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"Distracted"

How to bring focus, awareness, and judgment back to our multitasking lives.

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Years before multitasking became a household word and a supposed badge of honor, a retired professor of theology, an acquaintance of mine, offered his opinion on the subject. Convinced of the folly and ultimate inefficiency of trying to do several things at once, he made a case for a more focused approach to life.

He said simply, “When you wash the dishes, wash the dishes.”

That sage advice, applied to a multitude of situations, could fit neatly in the pages of Distracted, Maggie Jackson’s persuasive warning about the long-term consequences of a lack of attention. Multitasking, she argues, stands as one symbol of lives that are increasingly fragmented, producing an attention-deficit culture.

Jackson’s premise is simple: “The way we live is eroding our capacity for deep, sustained, perceptive attention – the building block of intimacy, wisdom, and cultural progress.” This disintegration, she warns, “may come at great cost to ourselves and to society.”
“Pay attention,” we tell our children. Yet they continue to be lured by the siren call of high-tech temptations lurking at every turn.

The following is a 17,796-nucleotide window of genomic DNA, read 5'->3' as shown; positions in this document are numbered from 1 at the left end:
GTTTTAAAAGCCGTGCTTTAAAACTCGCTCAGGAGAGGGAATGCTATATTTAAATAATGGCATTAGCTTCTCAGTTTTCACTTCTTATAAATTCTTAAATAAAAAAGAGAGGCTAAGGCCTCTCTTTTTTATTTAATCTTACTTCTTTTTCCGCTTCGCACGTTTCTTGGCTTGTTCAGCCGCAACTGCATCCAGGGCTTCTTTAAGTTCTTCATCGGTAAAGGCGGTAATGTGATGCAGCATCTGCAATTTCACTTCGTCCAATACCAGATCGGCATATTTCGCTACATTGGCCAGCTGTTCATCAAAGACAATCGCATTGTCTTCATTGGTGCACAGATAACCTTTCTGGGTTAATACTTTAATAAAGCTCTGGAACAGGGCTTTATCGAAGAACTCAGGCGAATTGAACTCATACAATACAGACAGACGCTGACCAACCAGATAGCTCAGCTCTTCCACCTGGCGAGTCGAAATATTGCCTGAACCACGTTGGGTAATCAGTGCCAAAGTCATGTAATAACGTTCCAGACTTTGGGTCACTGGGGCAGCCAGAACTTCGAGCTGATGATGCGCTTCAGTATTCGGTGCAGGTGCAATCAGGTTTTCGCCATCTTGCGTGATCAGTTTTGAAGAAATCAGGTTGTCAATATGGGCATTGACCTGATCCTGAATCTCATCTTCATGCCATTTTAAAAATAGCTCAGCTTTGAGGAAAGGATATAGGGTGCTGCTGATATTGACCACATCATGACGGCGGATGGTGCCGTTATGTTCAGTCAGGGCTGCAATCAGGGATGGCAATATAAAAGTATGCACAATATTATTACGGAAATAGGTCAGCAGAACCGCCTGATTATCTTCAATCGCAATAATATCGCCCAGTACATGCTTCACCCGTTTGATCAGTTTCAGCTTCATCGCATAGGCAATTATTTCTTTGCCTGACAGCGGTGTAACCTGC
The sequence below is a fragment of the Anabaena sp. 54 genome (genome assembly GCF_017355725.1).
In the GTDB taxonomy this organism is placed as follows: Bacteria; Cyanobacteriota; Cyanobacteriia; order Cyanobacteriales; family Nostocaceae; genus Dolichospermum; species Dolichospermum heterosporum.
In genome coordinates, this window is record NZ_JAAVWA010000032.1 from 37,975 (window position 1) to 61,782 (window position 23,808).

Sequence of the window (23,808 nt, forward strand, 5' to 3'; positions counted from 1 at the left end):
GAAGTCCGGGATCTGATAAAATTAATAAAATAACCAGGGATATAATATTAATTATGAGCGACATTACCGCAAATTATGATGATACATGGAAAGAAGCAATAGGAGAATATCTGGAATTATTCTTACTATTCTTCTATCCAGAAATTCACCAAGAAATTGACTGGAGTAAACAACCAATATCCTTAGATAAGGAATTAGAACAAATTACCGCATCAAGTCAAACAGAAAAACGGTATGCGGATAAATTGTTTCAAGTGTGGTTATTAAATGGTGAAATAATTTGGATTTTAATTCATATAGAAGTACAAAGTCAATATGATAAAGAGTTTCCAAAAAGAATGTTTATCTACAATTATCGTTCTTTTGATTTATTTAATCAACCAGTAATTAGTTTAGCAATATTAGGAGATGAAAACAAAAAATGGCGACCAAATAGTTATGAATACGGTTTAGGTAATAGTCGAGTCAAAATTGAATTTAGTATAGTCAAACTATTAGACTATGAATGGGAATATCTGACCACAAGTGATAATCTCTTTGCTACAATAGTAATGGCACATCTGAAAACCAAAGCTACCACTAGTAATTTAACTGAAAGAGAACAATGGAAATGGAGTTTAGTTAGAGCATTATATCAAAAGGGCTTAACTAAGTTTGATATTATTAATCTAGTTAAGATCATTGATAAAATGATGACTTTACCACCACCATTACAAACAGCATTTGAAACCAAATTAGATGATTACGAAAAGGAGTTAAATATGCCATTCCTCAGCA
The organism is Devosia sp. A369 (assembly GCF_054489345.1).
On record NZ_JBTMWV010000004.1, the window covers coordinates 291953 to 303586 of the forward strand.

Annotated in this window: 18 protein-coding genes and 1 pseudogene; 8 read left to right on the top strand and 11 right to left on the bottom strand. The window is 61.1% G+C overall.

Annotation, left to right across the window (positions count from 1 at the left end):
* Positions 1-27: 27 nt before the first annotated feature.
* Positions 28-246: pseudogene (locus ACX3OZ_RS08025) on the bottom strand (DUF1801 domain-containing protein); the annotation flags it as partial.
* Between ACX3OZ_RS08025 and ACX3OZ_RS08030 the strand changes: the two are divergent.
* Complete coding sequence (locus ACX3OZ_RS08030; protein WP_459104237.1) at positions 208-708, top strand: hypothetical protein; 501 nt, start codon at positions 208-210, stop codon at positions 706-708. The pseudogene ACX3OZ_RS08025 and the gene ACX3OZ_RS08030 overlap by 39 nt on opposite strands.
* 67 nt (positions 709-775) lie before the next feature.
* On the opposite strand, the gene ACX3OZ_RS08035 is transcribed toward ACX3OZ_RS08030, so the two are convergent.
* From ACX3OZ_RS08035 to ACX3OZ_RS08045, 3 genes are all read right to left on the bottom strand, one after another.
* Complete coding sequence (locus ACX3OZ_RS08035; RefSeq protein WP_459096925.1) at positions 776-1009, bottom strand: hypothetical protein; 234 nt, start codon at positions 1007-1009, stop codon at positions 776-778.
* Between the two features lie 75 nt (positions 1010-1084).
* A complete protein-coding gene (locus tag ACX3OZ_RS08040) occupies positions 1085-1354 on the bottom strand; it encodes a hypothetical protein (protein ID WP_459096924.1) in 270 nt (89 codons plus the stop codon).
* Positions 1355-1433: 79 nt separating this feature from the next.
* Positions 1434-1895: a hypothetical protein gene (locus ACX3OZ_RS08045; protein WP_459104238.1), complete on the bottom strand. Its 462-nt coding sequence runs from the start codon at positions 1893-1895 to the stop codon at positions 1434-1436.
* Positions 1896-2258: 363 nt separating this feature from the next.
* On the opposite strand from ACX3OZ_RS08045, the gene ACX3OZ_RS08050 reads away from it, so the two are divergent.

The land of distraction, Jackson calls it. In a world filled with split screens and sound bites, time for reflection and focus is increasingly lost. Who can be surprised that TV viewers remember 10 percent fewer facts about a news story when a crawl clutters the screen?

Distraction also becomes the enemy of creativity. McThinking has its limits.

Other examples abound. Forty percent of those in Generation Y text message while driving. Students do homework as they watch TV, listen to iPods, and chat with friends on cellphones. At the same time, studies show that many high school students are unable to synthesize information or express complex thoughts.

Work gets fragmented as well. Workers typically change tasks every three minutes. Once distracted, they take about 25 minutes to return to an interrupted task. Interruptions eat up more than two hours of an average worker’s day.

Families also pay a steep price. In half of American homes with children under 6, the television remains on all or most of the time. Under those circumstances, parent-child interactions decline by 25 percent, and children’s play becomes abbreviated and less focused.

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